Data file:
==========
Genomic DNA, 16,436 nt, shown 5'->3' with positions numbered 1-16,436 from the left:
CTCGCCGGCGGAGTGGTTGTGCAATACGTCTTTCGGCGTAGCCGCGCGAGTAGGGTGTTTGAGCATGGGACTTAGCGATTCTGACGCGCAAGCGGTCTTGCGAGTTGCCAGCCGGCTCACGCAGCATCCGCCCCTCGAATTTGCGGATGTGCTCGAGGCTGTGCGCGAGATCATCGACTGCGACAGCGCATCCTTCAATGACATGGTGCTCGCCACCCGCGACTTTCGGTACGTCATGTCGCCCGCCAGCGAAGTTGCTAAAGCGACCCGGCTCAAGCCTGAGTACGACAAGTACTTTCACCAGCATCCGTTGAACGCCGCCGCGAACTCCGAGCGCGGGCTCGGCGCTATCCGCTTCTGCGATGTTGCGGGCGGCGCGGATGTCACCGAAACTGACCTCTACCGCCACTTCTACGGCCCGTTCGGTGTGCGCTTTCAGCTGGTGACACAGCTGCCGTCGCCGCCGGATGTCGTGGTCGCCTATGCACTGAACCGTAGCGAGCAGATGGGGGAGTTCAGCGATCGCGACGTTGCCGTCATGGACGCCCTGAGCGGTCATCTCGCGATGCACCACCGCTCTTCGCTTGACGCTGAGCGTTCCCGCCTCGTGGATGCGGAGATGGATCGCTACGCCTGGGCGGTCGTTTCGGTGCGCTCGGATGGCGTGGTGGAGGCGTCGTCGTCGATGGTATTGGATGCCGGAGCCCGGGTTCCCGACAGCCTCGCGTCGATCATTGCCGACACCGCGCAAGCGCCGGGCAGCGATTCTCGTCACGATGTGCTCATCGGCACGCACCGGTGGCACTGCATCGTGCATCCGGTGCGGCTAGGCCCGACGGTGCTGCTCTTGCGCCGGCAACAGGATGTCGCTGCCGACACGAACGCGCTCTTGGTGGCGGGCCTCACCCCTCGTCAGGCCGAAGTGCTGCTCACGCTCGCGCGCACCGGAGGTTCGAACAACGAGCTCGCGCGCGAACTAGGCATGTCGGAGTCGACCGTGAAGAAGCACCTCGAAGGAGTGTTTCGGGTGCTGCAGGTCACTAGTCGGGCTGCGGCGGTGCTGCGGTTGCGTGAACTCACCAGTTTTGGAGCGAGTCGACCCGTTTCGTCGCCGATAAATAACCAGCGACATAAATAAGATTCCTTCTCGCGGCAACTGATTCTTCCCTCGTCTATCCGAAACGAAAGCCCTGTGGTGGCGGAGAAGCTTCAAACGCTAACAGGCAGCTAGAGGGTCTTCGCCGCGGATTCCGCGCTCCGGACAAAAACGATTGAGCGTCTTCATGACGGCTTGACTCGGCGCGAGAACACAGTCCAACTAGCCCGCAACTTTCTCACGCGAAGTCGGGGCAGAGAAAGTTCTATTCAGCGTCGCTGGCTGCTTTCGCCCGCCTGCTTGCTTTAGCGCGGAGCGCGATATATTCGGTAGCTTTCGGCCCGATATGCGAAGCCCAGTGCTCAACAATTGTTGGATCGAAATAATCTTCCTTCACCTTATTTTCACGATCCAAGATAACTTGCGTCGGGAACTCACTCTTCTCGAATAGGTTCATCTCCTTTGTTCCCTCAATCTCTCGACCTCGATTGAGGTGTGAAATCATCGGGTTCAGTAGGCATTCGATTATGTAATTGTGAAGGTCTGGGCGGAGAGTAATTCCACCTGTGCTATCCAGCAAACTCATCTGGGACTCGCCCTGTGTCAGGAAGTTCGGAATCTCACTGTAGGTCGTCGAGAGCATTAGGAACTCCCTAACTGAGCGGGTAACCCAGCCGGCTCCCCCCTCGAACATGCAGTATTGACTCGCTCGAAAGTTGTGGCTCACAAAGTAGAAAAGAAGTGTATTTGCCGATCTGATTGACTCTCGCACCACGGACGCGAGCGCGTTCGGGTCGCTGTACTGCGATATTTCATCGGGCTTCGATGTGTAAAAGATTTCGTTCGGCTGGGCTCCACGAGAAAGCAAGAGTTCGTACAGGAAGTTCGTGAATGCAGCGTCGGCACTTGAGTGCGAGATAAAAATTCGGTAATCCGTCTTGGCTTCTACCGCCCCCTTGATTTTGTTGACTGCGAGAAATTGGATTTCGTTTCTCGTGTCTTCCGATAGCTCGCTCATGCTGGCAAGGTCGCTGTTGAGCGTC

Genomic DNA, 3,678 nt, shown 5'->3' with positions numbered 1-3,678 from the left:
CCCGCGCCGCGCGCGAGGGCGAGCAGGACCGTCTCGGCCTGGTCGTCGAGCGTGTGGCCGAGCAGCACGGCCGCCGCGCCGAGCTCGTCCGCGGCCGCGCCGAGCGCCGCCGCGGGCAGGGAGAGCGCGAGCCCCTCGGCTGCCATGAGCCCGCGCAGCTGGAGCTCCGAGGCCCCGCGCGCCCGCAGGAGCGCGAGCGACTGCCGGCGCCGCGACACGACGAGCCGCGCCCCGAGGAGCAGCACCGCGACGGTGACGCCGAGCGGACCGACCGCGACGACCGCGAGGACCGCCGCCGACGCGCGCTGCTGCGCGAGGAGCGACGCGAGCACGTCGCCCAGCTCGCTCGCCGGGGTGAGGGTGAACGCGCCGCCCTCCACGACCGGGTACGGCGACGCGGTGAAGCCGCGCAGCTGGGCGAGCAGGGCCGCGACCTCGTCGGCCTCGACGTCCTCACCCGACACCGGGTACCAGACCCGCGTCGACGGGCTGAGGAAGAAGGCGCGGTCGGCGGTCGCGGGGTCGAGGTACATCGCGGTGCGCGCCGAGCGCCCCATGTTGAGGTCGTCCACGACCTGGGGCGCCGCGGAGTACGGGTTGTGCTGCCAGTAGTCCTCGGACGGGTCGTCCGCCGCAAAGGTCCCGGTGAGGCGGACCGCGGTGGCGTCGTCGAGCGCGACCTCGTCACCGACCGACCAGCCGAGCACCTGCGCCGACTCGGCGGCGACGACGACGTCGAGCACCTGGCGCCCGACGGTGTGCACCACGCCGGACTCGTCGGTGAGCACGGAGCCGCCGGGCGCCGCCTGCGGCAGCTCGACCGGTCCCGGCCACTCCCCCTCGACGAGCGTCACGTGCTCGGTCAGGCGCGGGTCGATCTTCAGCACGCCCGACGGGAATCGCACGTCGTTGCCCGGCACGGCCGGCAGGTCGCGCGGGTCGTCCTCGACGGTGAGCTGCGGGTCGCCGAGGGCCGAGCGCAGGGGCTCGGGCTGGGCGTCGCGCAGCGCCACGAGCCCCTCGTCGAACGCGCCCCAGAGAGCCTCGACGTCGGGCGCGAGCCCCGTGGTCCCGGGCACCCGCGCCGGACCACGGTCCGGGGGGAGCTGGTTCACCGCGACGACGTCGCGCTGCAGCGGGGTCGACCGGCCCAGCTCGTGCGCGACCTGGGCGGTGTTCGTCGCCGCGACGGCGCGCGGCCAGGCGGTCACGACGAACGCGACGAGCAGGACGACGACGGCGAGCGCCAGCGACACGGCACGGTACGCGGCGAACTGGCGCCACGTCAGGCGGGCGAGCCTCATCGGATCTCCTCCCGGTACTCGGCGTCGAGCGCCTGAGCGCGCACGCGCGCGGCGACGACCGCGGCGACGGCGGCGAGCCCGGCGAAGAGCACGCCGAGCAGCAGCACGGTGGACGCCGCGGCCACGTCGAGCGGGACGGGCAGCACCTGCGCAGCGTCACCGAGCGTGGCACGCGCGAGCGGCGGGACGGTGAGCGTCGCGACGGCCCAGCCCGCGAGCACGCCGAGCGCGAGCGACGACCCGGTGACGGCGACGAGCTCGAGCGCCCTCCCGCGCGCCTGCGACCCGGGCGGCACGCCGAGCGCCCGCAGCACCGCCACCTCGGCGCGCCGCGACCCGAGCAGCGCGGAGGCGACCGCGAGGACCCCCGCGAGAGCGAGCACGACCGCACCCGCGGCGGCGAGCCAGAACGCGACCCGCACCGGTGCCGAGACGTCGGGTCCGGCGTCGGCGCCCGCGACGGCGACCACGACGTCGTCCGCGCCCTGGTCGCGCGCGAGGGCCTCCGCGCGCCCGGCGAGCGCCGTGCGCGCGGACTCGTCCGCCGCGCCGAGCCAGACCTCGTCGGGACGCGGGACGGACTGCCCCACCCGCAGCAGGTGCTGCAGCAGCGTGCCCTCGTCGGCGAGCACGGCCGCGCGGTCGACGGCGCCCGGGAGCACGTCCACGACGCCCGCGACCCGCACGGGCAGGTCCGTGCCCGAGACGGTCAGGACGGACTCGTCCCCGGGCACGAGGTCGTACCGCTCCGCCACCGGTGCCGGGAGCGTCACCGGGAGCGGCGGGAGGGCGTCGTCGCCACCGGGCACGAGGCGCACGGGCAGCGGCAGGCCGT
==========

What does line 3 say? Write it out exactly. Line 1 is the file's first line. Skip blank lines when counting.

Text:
Genomic DNA, 3,678 nt, shown 5'->3' with positions numbered 1-3,678 from the left: